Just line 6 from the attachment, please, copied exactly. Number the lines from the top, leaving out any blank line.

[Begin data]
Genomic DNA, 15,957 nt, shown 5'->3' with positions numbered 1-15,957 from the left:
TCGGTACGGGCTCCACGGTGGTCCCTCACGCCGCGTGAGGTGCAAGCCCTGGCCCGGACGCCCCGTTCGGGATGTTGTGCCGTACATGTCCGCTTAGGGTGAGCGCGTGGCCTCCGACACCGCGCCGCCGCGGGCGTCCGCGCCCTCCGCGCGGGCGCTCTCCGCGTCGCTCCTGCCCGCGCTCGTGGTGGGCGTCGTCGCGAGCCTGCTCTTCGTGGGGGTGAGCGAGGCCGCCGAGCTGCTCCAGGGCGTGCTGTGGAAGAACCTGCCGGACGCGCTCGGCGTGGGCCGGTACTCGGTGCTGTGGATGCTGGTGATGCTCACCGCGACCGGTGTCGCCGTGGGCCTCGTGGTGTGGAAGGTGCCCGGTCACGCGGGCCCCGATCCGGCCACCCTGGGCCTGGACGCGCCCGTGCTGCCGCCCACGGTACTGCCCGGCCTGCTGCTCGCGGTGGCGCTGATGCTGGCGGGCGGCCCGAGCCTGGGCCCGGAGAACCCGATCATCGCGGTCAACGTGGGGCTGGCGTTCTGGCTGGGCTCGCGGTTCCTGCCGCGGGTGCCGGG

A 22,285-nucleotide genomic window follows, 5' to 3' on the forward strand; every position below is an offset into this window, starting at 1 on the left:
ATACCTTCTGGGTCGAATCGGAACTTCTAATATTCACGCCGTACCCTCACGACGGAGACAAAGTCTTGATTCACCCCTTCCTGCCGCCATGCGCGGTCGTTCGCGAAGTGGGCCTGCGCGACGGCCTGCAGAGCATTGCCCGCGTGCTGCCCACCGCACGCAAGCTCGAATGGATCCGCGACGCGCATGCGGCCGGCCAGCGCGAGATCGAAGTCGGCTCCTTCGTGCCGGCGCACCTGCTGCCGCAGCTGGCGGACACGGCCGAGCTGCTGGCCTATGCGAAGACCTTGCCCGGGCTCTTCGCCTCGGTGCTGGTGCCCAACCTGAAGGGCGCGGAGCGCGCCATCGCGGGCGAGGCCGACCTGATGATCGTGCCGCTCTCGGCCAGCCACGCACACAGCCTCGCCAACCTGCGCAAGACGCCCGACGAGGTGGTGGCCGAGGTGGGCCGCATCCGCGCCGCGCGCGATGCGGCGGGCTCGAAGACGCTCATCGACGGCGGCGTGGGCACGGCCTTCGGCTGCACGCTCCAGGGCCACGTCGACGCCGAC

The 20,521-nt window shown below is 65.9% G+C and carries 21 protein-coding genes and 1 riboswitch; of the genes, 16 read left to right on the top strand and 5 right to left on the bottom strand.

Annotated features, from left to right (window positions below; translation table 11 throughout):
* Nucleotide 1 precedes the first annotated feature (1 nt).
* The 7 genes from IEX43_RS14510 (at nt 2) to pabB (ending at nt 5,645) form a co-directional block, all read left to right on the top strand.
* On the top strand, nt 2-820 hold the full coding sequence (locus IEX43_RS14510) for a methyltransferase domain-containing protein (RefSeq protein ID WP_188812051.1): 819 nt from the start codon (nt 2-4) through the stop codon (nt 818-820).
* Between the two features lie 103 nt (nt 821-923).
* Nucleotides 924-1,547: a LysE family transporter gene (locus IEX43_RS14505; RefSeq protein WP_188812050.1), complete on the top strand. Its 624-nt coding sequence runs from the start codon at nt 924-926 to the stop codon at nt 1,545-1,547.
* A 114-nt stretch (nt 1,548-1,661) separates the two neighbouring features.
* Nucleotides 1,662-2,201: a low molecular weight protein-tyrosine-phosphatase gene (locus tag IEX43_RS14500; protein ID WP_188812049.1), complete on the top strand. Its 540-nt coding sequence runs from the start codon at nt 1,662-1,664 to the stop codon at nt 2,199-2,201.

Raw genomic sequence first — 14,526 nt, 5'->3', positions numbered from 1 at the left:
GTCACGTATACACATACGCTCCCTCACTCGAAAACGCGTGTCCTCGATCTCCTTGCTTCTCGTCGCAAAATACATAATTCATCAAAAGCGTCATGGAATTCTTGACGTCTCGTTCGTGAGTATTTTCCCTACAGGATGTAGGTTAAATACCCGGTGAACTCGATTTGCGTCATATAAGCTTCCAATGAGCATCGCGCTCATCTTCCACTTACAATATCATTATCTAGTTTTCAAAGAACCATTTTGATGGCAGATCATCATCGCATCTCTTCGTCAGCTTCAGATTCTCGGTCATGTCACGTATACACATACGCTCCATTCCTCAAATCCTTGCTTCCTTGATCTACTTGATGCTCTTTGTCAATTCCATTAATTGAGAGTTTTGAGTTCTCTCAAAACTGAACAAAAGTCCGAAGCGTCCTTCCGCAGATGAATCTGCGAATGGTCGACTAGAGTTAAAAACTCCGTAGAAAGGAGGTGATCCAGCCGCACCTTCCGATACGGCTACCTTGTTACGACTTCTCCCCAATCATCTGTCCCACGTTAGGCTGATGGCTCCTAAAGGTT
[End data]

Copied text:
Annotated features, from left to right (window positions below; translation table 11 throughout):